Web editor Lane Nieset caught up with Paul Wiseman, president of Trafalgar, to discuss the popular America’s National Parks itineraries and find out why Americans are vacationing closer to home.
Lane Nieset: Why do you think the National Parks itineraries are so popular for Trafalgar?
Paul Wiseman: I think the diversity is really what is so appealing to people. If you look at the possible vacation options in the United States, the main vacation options are Florida, California, East Coast, and this incredible national parks area. I think within such a short distance, you’ve got incredible diversity of the visual experience and things that you can do physically—whether it’s riding trains or walking through western towns. All these incredible natural wonders in your own backyard is what appeals to people.
LN: Have you seen a trend in multi-generational travel with these itineraries?
PW: Trafalgar has always been an organization that caters to family vacations. About four or five years ago, we formally created a series of family vacations and put it into a family brochure. We made sure we created itineraries that were a perfect balance of cool and interesting interactive things to do for the children, while keeping the adults engaged as well. There is a great trend toward multi-generational travel. I think after 9/11 there was a massive cultural shift in the U.S. where families did want to take their vacations together, and now we have the very first baby boomers turning 65; we’ve got a lot of people who are financially well off enough to take their children (who are adults), and their younger children, on these experiences. The top-selling product that we have—in the National Parks—is called Wild West Cowboys and Buffaloes, which is, in fact, a family vacation.
LN: Who would you say is the target clientele for these itineraries?
PW: The kids are out of school for summer, which is peak season for family travel to the national parks. Outside of that, the typical Trafalgar traveler on this type of product is active baby boomers. People that are actually reasonably well traveled, and who have potentially been overseas; maybe done a trip or two to Europe with us, or perhaps ventured to South America, and they’ve kept the U.S. for a later trip. America is home country, the flights are not very long, and the language and food are very familiar. People do have a tendency to accept that those magnificent experiences are in their backyard and will get to them later.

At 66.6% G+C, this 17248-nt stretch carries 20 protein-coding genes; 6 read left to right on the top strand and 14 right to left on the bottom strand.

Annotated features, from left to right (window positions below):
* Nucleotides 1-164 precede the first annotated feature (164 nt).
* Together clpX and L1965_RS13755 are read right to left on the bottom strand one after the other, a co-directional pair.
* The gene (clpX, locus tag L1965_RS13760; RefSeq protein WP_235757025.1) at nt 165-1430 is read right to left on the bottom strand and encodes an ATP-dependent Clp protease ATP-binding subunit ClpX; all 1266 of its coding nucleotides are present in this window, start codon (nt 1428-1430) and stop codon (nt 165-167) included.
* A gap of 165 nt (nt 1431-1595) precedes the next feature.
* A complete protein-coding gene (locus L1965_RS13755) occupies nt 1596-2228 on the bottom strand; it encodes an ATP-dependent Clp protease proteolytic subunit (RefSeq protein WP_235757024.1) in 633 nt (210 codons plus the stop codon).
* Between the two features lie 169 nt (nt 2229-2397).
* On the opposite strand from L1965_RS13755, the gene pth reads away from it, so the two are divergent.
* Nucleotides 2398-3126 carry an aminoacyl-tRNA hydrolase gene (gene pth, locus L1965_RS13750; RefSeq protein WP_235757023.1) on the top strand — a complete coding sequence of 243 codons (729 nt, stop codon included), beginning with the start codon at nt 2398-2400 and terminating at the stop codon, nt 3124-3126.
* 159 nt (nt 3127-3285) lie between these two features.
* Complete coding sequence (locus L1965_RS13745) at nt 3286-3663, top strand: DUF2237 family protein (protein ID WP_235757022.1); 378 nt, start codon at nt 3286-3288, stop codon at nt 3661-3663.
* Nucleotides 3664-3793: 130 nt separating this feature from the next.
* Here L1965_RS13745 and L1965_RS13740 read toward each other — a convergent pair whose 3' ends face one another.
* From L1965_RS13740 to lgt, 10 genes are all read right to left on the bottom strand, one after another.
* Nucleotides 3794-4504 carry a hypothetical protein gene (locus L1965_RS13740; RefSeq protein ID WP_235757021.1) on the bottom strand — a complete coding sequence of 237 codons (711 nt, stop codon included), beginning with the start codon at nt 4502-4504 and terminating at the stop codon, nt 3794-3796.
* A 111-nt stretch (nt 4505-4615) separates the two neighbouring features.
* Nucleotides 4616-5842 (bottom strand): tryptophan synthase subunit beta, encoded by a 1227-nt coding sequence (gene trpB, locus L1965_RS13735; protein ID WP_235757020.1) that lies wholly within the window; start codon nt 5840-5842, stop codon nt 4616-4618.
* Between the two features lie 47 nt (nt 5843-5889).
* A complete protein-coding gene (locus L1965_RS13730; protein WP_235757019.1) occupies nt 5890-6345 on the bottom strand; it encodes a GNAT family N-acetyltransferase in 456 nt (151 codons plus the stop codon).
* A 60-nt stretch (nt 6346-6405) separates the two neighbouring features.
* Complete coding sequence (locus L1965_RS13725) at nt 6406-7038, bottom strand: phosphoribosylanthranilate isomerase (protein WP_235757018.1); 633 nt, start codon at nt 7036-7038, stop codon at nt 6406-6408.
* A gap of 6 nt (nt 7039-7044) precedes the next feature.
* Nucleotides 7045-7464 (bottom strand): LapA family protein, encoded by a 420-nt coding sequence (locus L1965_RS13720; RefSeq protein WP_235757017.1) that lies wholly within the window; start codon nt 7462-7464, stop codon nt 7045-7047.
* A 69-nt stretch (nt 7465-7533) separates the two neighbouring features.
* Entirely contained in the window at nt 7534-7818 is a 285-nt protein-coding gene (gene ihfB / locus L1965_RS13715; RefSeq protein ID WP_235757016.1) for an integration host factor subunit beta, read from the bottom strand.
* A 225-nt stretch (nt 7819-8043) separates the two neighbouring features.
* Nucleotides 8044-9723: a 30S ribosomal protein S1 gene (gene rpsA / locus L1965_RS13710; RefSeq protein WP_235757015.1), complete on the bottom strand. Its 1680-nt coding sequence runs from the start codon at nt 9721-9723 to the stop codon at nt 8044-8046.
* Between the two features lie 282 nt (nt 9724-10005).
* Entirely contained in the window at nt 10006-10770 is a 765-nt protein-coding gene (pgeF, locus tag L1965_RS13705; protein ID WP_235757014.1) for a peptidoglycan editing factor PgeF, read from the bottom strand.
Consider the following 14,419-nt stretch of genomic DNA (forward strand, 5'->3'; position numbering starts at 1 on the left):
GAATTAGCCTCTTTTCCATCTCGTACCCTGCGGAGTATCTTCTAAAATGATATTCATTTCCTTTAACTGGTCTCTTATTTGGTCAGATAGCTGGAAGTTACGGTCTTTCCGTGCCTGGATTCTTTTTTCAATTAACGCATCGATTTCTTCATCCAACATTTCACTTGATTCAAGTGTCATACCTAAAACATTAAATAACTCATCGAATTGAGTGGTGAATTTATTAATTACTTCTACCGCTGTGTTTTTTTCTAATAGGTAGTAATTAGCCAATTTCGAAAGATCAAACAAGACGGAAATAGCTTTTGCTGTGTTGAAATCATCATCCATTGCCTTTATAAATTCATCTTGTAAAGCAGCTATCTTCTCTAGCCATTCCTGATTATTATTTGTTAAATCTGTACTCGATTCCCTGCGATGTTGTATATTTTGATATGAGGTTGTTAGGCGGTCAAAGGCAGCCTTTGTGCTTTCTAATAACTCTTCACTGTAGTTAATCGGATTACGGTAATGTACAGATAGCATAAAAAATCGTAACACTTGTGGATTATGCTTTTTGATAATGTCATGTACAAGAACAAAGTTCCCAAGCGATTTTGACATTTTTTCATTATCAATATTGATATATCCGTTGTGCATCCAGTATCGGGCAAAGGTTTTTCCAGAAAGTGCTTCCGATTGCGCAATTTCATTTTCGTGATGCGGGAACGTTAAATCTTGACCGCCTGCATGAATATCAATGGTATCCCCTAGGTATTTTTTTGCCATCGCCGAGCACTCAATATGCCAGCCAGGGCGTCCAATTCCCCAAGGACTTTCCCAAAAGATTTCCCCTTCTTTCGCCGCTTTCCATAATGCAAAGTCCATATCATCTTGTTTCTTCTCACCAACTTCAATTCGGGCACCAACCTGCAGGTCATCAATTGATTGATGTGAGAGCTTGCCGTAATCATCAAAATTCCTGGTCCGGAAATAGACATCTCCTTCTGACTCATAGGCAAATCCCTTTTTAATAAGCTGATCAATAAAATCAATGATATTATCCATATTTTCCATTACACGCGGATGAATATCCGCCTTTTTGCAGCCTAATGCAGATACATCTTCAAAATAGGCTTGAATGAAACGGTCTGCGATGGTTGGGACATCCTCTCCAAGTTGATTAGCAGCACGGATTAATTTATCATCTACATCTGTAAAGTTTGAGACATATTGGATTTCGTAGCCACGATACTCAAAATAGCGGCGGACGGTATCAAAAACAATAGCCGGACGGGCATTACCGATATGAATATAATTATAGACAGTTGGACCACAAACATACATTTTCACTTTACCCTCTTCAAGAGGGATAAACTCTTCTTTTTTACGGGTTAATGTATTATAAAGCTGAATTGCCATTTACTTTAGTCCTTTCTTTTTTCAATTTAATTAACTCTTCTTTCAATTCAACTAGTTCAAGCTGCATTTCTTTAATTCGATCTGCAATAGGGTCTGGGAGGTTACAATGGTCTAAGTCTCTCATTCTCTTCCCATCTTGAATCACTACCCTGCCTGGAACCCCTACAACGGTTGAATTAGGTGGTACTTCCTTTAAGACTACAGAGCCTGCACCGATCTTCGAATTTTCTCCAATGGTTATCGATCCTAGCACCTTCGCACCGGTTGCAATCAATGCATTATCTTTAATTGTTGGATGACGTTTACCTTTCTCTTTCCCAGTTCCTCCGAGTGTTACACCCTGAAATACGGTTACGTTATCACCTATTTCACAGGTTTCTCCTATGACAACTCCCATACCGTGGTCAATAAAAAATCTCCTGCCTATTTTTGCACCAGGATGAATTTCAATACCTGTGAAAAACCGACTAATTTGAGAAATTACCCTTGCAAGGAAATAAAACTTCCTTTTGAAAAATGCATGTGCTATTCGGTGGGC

LN: Do you think this trend of U.S. travelers staying closer to home will continue as the economy gets better?
PW: Over the last few years there has been economic suppression of international travel. That did fuel a mini-boom in domestic travel trips with Trafalgar’s U.S. program. We’ve expanded the U.S. program all the way to more than 50 itineraries. In the 65 years we’ve been in business, we’ve never had so many departures in the U.S. What we’re now seeing in 2013 is huge growth on the international side—particularly Europe—but we’re not seeing a corresponding decline in the U.S. business. That is because the baby boomer market is retiring and a great number of those people have left American travel for later in their lives, and that’s fueling growth.
LN: Can you talk about the Insider Experience and some of the other things that make Trafalgar’s tours stand apart from other tours?
PW: What makes Trafalgar different is our Insider Experiences and the way we approach the guided vacation product. We’ve changed it dramatically over the last five years, and it’s the Insider Experiences that make all the difference. A huge part of that is the unique insight we provide and the level of personalization. Our travel directors understand that the modern customer does not want to just listen to historic commentary all day long; that’s probably the way we ran things 15 year ago. A lot of our trips are between 10 and 14 days, and our travel directors have the time to get to know the people, get to know what they’re interested in personally, and then tailor the delivery of their role as the travel director to those individual needs.
LN: Why should travel agents recommend a tour-packaged vacation instead of a solo vacation?
PW: From an agent’s perspective, it’s getting harder to sustain the business model that they need to sustain. It’s a business—they need to be paid for their time and paid for the quality of service they produce. They need to be paid good commissions for the products they sell. And quite honestly there is no better commission available out there than there is available on a Trafalgar package with a preferred agent of ours. The packages are largely inclusive—transportation, accommodations, sightseeing, meals—so that the agent can earn commission on all of those. They also need efficiency in their lives. To create a 10-day independent vacation for two people covering four different states and nine different hotels plus transport takes a lot of time. Trafalgar’s itineraries can be booked with one phone call. It takes 10 minutes, and the job is done. They’re getting paid a lot of money, and it’s incredibly simple and efficient.
The 14-day Scenic Parks Explorer visits Zion, Bryce, Grand Teton, Yellowstone, Arches, Mesa Verde and Grand Canyon National Parks. Rates include first-class accommodations for 13 nights; airport transfers; audio headsets for guided visits and sightseeing; and 13 breakfasts, eight evening meals, and four three-course dinners. Rates start at $3,250. For more information on Trafalgar, visit trafalgaragent.com or trafalgar.com.